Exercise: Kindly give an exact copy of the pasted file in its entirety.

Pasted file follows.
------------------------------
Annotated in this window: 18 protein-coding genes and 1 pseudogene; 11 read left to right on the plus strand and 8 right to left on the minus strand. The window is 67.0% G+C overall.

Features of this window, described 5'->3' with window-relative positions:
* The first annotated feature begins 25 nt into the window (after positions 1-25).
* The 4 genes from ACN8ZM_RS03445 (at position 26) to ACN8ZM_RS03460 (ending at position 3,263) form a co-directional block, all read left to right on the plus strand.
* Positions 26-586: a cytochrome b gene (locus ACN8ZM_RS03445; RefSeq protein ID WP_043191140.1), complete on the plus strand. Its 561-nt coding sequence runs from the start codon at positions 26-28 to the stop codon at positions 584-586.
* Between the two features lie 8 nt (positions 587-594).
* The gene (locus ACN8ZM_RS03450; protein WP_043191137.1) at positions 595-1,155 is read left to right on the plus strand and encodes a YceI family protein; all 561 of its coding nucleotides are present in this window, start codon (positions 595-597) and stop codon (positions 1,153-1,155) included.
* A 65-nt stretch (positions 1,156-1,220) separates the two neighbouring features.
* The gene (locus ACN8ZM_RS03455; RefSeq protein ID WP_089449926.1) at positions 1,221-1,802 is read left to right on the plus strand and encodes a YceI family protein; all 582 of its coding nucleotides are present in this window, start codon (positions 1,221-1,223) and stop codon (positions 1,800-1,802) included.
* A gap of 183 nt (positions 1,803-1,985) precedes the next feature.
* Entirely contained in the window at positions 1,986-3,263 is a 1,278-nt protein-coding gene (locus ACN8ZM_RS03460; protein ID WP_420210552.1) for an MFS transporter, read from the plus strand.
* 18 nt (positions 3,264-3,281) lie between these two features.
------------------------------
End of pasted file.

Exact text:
Annotated in this window: 18 protein-coding genes and 1 pseudogene; 11 read left to right on the plus strand and 8 right to left on the minus strand. The window is 67.0% G+C overall.

Features of this window, described 5'->3' with window-relative positions:
* The first annotated feature begins 25 nt into the window (after positions 1-25).
* The 4 genes from ACN8ZM_RS03445 (at position 26) to ACN8ZM_RS03460 (ending at position 3,263) form a co-directional block, all read left to right on the plus strand.
* Positions 26-586: a cytochrome b gene (locus ACN8ZM_RS03445; RefSeq protein ID WP_043191140.1), complete on the plus strand. Its 561-nt coding sequence runs from the start codon at positions 26-28 to the stop codon at positions 584-586.
* Between the two features lie 8 nt (positions 587-594).
* The gene (locus ACN8ZM_RS03450; protein WP_043191137.1) at positions 595-1,155 is read left to right on the plus strand and encodes a YceI family protein; all 561 of its coding nucleotides are present in this window, start codon (positions 595-597) and stop codon (positions 1,153-1,155) included.
* A 65-nt stretch (positions 1,156-1,220) separates the two neighbouring features.
* The gene (locus ACN8ZM_RS03455; RefSeq protein ID WP_089449926.1) at positions 1,221-1,802 is read left to right on the plus strand and encodes a YceI family protein; all 582 of its coding nucleotides are present in this window, start codon (positions 1,221-1,223) and stop codon (positions 1,800-1,802) included.
* A gap of 183 nt (positions 1,803-1,985) precedes the next feature.
* Entirely contained in the window at positions 1,986-3,263 is a 1,278-nt protein-coding gene (locus ACN8ZM_RS03460; protein ID WP_420210552.1) for an MFS transporter, read from the plus strand.
* 18 nt (positions 3,264-3,281) lie between these two features.